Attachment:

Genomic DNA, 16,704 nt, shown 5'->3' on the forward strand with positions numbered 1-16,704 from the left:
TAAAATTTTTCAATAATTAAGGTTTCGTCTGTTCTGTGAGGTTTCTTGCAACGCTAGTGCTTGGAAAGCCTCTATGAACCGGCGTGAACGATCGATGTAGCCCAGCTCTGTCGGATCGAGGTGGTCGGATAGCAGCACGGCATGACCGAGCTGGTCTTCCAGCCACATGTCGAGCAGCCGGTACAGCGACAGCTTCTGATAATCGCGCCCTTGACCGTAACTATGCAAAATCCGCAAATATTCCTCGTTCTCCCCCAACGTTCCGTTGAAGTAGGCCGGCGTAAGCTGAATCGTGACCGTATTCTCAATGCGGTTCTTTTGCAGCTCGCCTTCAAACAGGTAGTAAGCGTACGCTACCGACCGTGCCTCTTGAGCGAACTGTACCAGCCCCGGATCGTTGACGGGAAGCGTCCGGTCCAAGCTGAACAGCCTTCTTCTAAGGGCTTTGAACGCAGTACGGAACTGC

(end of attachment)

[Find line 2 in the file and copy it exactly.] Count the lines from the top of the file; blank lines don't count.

TAAAATTTTTCAATAATTAAGGTTTCGTCTGTTCTGTGAGGTTTCTTGCAACGCTAGTGCTTGGAAAGCCTCTATGAACCGGCGTGAACGATCGATGTAGCCCAGCTCTGTCGGATCGAGGTGGTCGGATAGCAGCACGGCATGACCGAGCTGGTCTTCCAGCCACATGTCGAGCAGCCGGTACAGCGACAGCTTCTGATAATCGCGCCCTTGACCGTAACTATGCAAAATCCGCAAATATTCCTCGTTCTCCCCCAACGTTCCGTTGAAGTAGGCCGGCGTAAGCTGAATCGTGACCGTATTCTCAATGCGGTTCTTTTGCAGCTCGCCTTCAAACAGGTAGTAAGCGTACGCTACCGACCGTGCCTCTTGAGCGAACTGTACCAGCCCCGGATCGTTGACGGGAAGCGTCCGGTCCAAGCTGAACAGCCTTCTTCTAAGGGCTTTGAACGCAGTACGGAACTGC